"Ask Paul". Weather-related Q&A (and corrections):
From: Schmiesing, Zachary (Cincinnati)
Sent: Friday, October 05, 2012 8:24 AM
To: Sauer, Terry
Subject: Re: Tropical Storm Force winds in MN
Just a quick note (not picking on you, many many other on-air and web mets are guilty of this as well);
To be “tropical storm force” winds must be SUSTAINED @ a 35 mph average for 1 minute. A solo gust of 35 mph winds does not equal a tropical storm.
Just a pet peeve!
Keep up the good work. Love the blog, and have found many other great resources thanks your links.
* I stand corrected. Thanks Zach.
Warp Drive Looks More Promising Than Ever In Recent NASA Studies. I'm always amazed when what passes for science fiction becomes scientific reality. Here's an excerpt of a fascinating article at gizmag.com: "The first steps towards interstellar travel have been taken, but the stars are very far away. Voyager 1 is about 17 light-hours distant from Earth and is traveling with a velocity of 0.006 percent of light speed, meaning it will take about 17,000 years to travel one light-year. Fortunately, the elusive "warp drive" now appears to be evolving past difficulties with new theoretical advances and a NASA test rig under development to measure artificially generated warping of space-time. The warp drive broke away from being a wholly fictional concept in 1994, when physicist Miguel Alcubierre suggested that faster-than-light (FTL) travel was possible if you remained still on a flat piece of spacetime inside a warp bubble that was made to move at superluminal velocity. Rather like a magic carpet..." Photo credit: Shutterstock.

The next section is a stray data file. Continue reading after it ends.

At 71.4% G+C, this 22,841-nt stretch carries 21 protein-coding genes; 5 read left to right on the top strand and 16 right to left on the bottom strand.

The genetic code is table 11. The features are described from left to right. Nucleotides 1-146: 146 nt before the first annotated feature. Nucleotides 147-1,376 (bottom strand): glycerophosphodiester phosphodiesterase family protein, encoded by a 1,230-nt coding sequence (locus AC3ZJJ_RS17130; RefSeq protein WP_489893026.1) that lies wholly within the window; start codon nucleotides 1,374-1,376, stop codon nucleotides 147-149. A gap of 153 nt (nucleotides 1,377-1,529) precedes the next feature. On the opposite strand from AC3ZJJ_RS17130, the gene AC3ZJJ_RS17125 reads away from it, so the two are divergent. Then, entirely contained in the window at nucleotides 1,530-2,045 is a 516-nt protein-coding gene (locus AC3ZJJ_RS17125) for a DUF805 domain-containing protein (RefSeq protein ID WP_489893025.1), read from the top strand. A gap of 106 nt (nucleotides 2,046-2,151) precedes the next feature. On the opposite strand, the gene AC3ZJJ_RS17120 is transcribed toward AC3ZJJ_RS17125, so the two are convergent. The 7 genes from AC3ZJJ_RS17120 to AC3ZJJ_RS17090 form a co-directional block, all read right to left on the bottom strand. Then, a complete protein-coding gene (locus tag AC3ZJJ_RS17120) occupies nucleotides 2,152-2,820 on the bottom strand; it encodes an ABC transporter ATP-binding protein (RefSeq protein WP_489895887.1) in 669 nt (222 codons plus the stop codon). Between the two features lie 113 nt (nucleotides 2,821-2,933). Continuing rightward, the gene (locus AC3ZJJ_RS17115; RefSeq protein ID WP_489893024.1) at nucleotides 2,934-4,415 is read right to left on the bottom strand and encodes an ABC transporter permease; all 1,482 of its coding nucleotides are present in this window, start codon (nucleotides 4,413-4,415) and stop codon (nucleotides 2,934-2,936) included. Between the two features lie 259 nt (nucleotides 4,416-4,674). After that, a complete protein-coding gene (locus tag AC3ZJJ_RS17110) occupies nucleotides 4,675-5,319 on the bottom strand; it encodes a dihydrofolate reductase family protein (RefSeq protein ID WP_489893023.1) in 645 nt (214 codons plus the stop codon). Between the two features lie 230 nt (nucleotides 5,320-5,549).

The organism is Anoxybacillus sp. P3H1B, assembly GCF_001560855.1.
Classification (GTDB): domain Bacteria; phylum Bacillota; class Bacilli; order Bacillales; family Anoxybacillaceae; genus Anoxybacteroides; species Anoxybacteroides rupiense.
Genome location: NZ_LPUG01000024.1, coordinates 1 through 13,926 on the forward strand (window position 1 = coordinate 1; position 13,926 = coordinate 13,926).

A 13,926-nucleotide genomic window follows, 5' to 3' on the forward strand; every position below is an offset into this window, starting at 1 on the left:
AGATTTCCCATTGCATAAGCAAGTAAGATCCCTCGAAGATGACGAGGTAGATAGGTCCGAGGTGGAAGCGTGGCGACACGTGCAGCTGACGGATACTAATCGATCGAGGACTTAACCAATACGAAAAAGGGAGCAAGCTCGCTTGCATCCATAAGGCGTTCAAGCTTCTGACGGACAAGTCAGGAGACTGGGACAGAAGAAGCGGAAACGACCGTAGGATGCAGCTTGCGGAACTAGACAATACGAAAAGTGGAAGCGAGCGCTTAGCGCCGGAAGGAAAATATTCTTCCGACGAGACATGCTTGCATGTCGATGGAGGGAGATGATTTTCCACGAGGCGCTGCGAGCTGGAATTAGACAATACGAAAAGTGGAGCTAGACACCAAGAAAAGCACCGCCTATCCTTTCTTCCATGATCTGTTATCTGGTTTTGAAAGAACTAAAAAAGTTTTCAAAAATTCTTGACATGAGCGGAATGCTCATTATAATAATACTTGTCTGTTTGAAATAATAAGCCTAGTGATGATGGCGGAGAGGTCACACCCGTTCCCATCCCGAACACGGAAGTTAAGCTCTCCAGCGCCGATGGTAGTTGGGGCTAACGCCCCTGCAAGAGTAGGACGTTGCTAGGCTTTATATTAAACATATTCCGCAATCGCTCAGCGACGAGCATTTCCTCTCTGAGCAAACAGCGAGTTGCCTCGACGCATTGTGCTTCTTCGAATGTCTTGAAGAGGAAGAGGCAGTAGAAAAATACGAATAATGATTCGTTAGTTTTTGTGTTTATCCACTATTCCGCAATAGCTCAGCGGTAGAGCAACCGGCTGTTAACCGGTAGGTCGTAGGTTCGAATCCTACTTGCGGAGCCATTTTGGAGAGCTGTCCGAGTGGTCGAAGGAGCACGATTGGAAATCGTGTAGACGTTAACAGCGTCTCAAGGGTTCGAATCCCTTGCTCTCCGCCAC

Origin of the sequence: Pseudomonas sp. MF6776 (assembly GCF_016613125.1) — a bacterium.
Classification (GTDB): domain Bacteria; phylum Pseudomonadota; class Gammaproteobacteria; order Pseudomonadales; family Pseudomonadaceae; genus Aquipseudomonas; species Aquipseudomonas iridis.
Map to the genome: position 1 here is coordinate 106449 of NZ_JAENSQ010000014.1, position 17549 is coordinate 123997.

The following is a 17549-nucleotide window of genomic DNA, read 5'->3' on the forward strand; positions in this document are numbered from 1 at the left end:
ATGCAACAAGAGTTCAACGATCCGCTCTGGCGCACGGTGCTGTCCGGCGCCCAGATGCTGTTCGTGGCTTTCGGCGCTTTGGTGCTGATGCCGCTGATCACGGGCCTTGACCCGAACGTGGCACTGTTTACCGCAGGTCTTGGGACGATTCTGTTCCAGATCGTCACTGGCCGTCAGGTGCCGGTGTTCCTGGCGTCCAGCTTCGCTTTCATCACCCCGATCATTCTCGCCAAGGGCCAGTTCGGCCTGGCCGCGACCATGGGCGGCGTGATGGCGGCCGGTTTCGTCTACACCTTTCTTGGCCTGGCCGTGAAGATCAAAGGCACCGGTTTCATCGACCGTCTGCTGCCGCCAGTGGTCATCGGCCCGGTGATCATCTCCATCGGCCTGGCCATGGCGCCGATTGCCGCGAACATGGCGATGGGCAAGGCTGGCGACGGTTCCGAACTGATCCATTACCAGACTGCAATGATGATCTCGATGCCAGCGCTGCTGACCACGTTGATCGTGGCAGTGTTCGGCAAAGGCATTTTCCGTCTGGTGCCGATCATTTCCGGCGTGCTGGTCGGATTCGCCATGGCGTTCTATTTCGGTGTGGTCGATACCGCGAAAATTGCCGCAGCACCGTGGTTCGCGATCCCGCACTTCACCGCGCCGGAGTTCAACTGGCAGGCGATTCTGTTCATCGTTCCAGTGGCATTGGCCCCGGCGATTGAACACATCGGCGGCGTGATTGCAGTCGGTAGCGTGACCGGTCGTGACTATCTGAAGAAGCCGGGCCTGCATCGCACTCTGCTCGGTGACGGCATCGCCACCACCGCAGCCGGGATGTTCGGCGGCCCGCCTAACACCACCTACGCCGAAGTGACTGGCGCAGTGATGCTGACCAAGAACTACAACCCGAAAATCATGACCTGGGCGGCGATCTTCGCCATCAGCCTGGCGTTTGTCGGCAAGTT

Apple Turning To Select Retail Employees To Help Improve Maps For iOS6. Details from MacRumors.com; here's an excerpt: "MacRumors has learned that Apple is piloting a program to tap into its vast number of retail store employees to help improve the company's new Maps app for iOS 6. Details on the initiative remain unclear, but multiple sources have indicated that participating stores will dedicate 40 hours of staff time per week, distributed among a number of employees, to manually examine Apple's mapping data in their areas and submit corrections and improvements. ifoAppleStore posted a Tweet a short time ago indicating that it too has received information on the effort..."